Amira Crawford, LCSW-R, Psychotherapist and Practice Owner
I was born and raised in the Bronx, NYC. I am my parents, Tom and Vivian’s, fifth child. Our family lived in the Castle Hill projects for several years by the time I was born. I spent most of my youth being raised in the Kingsbridge section of the Bronx.
I am Black American. Some people have issue with that term and push African-American. But I grew up being Black until one day, I heard I was supposed to be called African-American. I also prefer Black because I feel it encompasses all of us people from the African diaspora better than the term African-American does. And I definitely feel kinship towards my Afro-Caribbean, whether Jamaican, Dominican, Haitian, Puerto Rican, Afro-Latinx, African and other Black kin throughout the world.
I attended Lehman College- CUNY, and graduated in 2001 with my Bachelor of Arts in Social Work. I was a few credits shy of a minor in Spanish. I attended Hunter College School of Social Work, now called Silberman School of Social Work for my Masters Degree and graduated from their Advanced Standing Program in 2002.
I am currently considering my options with a few Doctorate in Social Work Programs.
I started thinking about my career early on. I became a mom at eighteen and I knew I needed income and ideally a career in order to give my child a good life. I always liked the idea of working in mental health and I began to explore it more seriously after my eldest son was born. Like many people from my community, I had more than my fair share of social issues to deal with. Between drastic changes in my family income, going from living in poverty to being middle class, issues around skin color and colorism within my own home and community, family drug abuse and mental health issues, I was determined to do work that mattered to me and could help my community.
I have been lucky enough to work in some incredible places throughout my career including therapist work in hospitals and mental health clinics, done race and diversity consulting work, directed programs and taught as an adjunct professor and advisor within schools of social work.
I care deeply about my community and believe we can help each other to make the changes we need and get the support we need to build and grow. I have seen and personally experienced inaccurate diagnosis, poor mental health treatment, complete with a lack of understanding, a lack of compassion, assumption of negative intent and assumption of us as people of color having limited intellect, understanding and ability. I want to be part of changing this experience with the mental health system for us.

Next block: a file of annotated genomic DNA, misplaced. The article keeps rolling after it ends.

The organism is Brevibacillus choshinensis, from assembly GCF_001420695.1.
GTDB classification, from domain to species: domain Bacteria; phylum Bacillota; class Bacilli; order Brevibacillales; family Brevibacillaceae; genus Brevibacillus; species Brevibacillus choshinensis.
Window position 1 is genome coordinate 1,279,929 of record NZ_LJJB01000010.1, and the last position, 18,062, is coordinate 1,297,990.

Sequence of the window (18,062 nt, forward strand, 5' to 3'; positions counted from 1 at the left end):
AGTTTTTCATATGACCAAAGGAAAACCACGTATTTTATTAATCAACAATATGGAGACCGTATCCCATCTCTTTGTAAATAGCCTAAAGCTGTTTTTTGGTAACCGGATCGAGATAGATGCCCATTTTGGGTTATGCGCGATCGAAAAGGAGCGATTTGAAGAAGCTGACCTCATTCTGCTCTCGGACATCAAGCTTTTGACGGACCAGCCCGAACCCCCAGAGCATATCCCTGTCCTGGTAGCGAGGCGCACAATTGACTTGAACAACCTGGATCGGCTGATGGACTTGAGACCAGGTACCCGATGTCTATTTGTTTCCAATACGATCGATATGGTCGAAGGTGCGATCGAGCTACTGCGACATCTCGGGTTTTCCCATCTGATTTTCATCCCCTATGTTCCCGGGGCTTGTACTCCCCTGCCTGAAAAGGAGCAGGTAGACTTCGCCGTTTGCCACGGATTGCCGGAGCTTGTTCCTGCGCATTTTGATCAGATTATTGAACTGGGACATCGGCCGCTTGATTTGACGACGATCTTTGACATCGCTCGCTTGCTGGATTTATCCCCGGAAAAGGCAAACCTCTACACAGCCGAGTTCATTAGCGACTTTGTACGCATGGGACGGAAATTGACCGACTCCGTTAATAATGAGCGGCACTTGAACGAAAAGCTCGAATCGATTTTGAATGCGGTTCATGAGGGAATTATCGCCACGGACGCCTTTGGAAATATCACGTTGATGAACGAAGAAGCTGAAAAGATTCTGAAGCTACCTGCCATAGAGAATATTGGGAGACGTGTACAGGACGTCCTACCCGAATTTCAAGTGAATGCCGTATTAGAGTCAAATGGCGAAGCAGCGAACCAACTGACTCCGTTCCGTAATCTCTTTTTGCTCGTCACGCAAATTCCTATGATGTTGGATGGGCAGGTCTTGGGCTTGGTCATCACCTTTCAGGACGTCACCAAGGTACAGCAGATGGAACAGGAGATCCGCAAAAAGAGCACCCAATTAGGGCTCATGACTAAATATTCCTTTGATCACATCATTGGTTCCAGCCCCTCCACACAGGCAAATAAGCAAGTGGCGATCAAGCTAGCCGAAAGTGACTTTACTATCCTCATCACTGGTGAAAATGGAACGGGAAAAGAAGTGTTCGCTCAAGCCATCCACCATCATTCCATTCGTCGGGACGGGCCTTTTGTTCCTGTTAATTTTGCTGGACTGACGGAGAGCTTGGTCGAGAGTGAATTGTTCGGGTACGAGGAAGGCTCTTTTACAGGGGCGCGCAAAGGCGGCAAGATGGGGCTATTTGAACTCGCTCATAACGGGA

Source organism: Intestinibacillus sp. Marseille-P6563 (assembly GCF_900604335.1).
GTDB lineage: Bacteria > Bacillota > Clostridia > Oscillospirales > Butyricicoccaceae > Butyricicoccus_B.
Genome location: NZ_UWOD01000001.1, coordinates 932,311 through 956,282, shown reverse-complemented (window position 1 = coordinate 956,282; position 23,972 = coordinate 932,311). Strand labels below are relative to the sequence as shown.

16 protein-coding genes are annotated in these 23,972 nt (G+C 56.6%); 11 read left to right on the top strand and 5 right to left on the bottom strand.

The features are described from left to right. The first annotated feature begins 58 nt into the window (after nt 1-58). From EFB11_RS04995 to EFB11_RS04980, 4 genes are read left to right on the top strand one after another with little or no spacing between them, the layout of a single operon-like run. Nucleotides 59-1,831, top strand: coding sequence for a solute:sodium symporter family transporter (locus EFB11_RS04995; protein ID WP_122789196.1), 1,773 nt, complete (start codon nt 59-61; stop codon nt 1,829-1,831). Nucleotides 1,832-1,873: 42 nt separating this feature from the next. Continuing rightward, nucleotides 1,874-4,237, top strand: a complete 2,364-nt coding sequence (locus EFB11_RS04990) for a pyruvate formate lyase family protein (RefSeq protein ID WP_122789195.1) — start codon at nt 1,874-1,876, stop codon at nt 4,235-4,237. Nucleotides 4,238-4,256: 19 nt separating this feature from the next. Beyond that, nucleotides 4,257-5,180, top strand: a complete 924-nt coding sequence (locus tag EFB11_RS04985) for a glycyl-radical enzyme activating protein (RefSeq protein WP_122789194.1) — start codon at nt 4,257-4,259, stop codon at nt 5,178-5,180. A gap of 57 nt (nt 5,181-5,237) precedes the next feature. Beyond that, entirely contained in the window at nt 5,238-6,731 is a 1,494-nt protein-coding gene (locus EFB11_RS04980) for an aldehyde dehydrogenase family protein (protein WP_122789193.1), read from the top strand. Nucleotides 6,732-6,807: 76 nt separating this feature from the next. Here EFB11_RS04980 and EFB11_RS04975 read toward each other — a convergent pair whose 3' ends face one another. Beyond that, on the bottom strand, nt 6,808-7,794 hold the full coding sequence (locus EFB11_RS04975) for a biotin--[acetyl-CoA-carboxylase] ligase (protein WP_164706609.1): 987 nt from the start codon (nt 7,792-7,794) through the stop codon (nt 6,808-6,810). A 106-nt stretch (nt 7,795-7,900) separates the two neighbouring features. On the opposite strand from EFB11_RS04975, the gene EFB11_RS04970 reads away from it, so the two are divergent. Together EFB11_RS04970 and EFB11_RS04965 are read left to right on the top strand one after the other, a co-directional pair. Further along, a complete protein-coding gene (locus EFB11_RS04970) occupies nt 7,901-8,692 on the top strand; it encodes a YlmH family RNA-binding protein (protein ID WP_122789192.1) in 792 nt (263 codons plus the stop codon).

I have definitely dealt with my share of racism, both interpersonal and on the macro level within the multitude of racist systems we must interact with and be part of in order to function in our society. From being ignored and looked over for educational opportunities in my elementary school years, to being told I could select any title except for director, while I was directing a program with a large non profit. To dealing with the male and female uncle Toms frequently put in power in white institutions in order to make a quota and enact racist ideals against their kin folk. I used to speak up, speak out and speak with appropriate anger about these issues. As I gained experience and time took away my heightened energy level, I learned to make decisions that create a long term positive impact for myself and those in my community rather than involve myself with people who have limited interest in actually helping or changing anything. If I could change anything about how I handled these professional and political situations, I would have left them a long time ago and started off on my own much sooner in life.
My clinical approach is varied, I am trained in and use Psychodynamic Psychotherapy, Cognitive Behavioral Therapy, and Motivational Interviewing. I decide based on the clients issues and goals. I openly talk about the impact of race, racism, colorism, and sexism in my work with my clients. I try to provide many of the things I know are lacking in the therapy we as people of color receive. I do it in a clinically informed and affirmative way.
I have been in practice for over 15 years, and clients generally tell me the same things about what it’s like to work with me.
- That I am very empathic, open and honest with them.
- That I don’t shy away from difficult conversations or feedback with them.
- That they experience me as tremendously caring and thoughtful.
- That I actually help them with their problems.
- That I am soft spoken, soothing and calming to speak with.
I come from a big family! I have four sisters and two brothers. I am a mother of three amazing children. Although I am Black, I learned some new details about my Nigerian, Spanish and Cuban ancestry over the last few years.